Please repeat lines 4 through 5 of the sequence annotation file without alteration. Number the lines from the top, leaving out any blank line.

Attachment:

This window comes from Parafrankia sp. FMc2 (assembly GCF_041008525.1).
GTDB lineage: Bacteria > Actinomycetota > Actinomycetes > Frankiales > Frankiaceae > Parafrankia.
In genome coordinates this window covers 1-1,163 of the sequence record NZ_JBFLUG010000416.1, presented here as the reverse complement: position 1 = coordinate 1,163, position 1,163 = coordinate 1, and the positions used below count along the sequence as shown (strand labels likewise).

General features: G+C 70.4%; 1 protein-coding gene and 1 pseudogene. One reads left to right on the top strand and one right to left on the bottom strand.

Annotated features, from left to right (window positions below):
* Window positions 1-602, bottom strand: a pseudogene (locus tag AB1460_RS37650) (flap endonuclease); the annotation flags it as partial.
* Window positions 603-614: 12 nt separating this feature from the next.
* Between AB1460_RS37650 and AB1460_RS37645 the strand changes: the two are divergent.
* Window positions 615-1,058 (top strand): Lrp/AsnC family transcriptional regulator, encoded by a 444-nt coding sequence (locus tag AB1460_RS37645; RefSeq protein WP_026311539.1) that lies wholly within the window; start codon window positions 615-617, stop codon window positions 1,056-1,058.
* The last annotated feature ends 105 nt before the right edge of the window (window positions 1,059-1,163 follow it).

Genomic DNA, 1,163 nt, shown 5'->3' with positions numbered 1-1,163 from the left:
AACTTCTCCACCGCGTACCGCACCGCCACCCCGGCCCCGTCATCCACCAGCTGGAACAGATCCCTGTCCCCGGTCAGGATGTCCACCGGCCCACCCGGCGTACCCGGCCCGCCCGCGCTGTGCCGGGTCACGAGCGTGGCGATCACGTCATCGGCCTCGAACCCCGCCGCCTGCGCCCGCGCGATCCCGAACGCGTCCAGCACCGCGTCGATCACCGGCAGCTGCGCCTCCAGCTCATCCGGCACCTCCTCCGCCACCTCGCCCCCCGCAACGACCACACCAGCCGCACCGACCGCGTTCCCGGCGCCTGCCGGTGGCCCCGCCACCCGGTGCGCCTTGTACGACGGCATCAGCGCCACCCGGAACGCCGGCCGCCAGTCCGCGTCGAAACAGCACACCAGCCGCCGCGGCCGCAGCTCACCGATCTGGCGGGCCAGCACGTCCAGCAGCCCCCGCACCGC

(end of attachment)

General features: G+C 70.4%; 1 protein-coding gene and 1 pseudogene. One reads left to right on the top strand and one right to left on the bottom strand.

Annotated features, from left to right (window positions below):